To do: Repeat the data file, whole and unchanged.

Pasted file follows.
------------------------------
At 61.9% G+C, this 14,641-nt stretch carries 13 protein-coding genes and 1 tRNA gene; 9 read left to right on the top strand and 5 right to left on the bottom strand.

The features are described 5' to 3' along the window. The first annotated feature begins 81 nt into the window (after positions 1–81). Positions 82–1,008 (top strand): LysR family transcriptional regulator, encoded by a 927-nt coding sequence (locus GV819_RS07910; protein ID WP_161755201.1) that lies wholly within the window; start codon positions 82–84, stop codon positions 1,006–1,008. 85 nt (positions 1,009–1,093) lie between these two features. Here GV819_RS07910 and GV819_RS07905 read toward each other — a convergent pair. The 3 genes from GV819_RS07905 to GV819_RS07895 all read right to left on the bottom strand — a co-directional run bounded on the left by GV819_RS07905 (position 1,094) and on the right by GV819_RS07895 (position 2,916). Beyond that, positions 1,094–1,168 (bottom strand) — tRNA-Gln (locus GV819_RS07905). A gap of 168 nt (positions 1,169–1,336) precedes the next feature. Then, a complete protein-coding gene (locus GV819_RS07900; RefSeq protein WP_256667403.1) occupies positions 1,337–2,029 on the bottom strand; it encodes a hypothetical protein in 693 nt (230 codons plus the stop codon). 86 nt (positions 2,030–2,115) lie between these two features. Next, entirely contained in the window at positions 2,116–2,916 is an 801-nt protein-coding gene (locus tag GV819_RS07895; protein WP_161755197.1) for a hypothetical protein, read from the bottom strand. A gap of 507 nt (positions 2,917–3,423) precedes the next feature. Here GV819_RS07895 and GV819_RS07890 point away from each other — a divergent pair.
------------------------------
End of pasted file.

At 61.9% G+C, this 14,641-nt stretch carries 13 protein-coding genes and 1 tRNA gene; 9 read left to right on the top strand and 5 right to left on the bottom strand.

The features are described 5' to 3' along the window. The first annotated feature begins 81 nt into the window (after positions 1–81). Positions 82–1,008 (top strand): LysR family transcriptional regulator, encoded by a 927-nt coding sequence (locus GV819_RS07910; protein ID WP_161755201.1) that lies wholly within the window; start codon positions 82–84, stop codon positions 1,006–1,008. 85 nt (positions 1,009–1,093) lie between these two features. Here GV819_RS07910 and GV819_RS07905 read toward each other — a convergent pair. The 3 genes from GV819_RS07905 to GV819_RS07895 all read right to left on the bottom strand — a co-directional run bounded on the left by GV819_RS07905 (position 1,094) and on the right by GV819_RS07895 (position 2,916). Beyond that, positions 1,094–1,168 (bottom strand) — tRNA-Gln (locus GV819_RS07905). A gap of 168 nt (positions 1,169–1,336) precedes the next feature. Then, a complete protein-coding gene (locus GV819_RS07900; RefSeq protein WP_256667403.1) occupies positions 1,337–2,029 on the bottom strand; it encodes a hypothetical protein in 693 nt (230 codons plus the stop codon). 86 nt (positions 2,030–2,115) lie between these two features. Next, entirely contained in the window at positions 2,116–2,916 is an 801-nt protein-coding gene (locus tag GV819_RS07895; protein WP_161755197.1) for a hypothetical protein, read from the bottom strand. A gap of 507 nt (positions 2,917–3,423) precedes the next feature. Here GV819_RS07895 and GV819_RS07890 point away from each other — a divergent pair.